Author(s): Alvarez M, Lockwood CJ, Ghidini A, Dottino P, Mitty HA,
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Abstract Treatment of obstetric hemorrhage by the selective embolization of damaged pelvic vessels under fluoroscopy holds promise as an alternative to surgical intervention. Unfortunately, the effectiveness of selective embolization is often compromised by its use in emergent settings following the failure of primary operative approaches. Therefore we compared the efficacy of prophylactic versus emergent catheter placement for selective embolization in nine patients with or at risk for obstetric hemorrhage. In four patients with acute obstetric hemorrhage catheterization and embolization was carried out following the failure of initial medical and surgical approaches. In five patients determined to be at risk for intrapartum hemorrhage based on sonographic findings, catheters were inserted into the hypogastric vessels prior to elective cesarean delivery. Three of these five patients subsequently required selective embolization. In comparison to patients undergoing selective embolization following prophylactic catheter placement, patients in the emergent group all had a coagulopathy at the time of embolization, sustained substantially greater blood loss, and had an increased rate of postpartum complications. Finally, there was a significant reduction in total embolization time and therefore in radiation exposure in patients undergoing prophylactic catheter placement prior to selective embolization. These data support the conclusion that in patients determined to be at risk for intrapartum or postpartum hemorrhage the prophylactic placement of catheters allows for selective embolization in a hemodynamically intact patient with stable coagulation indices, theoretically reducing the risk of maternal morbidity and possibly mortality.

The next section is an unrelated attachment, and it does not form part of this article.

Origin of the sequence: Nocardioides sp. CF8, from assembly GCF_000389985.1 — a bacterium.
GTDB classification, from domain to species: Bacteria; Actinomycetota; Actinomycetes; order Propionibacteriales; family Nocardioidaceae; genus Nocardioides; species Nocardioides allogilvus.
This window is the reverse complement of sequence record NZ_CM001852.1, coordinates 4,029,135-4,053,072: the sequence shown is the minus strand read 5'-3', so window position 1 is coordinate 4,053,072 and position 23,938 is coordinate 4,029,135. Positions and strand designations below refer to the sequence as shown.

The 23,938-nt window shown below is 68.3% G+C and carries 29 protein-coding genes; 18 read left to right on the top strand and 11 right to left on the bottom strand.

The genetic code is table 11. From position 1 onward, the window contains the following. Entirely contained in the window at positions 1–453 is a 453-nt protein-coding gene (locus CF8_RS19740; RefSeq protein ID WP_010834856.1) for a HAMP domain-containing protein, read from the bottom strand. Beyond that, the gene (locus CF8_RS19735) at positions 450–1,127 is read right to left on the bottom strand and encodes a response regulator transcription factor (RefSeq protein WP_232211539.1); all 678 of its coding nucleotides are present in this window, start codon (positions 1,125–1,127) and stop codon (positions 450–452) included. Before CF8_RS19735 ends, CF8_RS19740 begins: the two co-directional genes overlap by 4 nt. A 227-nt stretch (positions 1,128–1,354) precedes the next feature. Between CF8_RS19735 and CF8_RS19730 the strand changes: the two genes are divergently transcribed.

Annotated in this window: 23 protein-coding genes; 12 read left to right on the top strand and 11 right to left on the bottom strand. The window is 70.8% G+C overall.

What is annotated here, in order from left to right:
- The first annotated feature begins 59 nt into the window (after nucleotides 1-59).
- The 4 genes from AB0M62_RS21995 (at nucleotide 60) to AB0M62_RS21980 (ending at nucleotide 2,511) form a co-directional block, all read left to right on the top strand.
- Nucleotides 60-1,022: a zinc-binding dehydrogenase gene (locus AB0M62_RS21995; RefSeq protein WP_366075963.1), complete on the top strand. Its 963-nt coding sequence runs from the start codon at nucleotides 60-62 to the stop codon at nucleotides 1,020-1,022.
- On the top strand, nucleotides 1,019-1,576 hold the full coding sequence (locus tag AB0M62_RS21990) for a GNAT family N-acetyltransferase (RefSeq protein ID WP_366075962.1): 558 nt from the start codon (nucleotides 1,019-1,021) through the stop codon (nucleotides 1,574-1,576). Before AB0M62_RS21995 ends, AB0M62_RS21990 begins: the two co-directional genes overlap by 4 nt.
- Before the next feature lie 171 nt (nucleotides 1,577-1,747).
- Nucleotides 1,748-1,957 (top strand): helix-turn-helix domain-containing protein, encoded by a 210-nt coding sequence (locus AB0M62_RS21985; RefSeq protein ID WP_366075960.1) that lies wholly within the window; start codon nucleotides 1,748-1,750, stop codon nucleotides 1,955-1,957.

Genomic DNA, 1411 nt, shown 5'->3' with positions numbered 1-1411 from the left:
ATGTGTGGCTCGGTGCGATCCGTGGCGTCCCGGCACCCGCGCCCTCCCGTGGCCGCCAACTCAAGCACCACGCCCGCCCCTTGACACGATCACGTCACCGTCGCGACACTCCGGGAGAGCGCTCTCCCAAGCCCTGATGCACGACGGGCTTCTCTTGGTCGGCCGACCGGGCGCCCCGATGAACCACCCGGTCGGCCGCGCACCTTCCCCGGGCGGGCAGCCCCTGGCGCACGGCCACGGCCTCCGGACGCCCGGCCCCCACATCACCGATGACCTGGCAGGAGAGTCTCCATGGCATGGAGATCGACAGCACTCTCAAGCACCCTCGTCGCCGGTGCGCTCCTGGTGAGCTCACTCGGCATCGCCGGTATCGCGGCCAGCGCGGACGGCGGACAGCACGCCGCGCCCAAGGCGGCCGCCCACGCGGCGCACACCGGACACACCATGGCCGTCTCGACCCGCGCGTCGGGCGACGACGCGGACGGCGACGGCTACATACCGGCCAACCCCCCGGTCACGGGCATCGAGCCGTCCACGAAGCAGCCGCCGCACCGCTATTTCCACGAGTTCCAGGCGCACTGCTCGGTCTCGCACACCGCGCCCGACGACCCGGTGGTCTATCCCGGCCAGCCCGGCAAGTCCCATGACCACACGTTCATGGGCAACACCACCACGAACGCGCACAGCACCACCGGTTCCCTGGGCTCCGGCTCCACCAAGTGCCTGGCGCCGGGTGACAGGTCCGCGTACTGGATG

This article was published in Am J Perinatol
and referenced in Gynecology & Obstetrics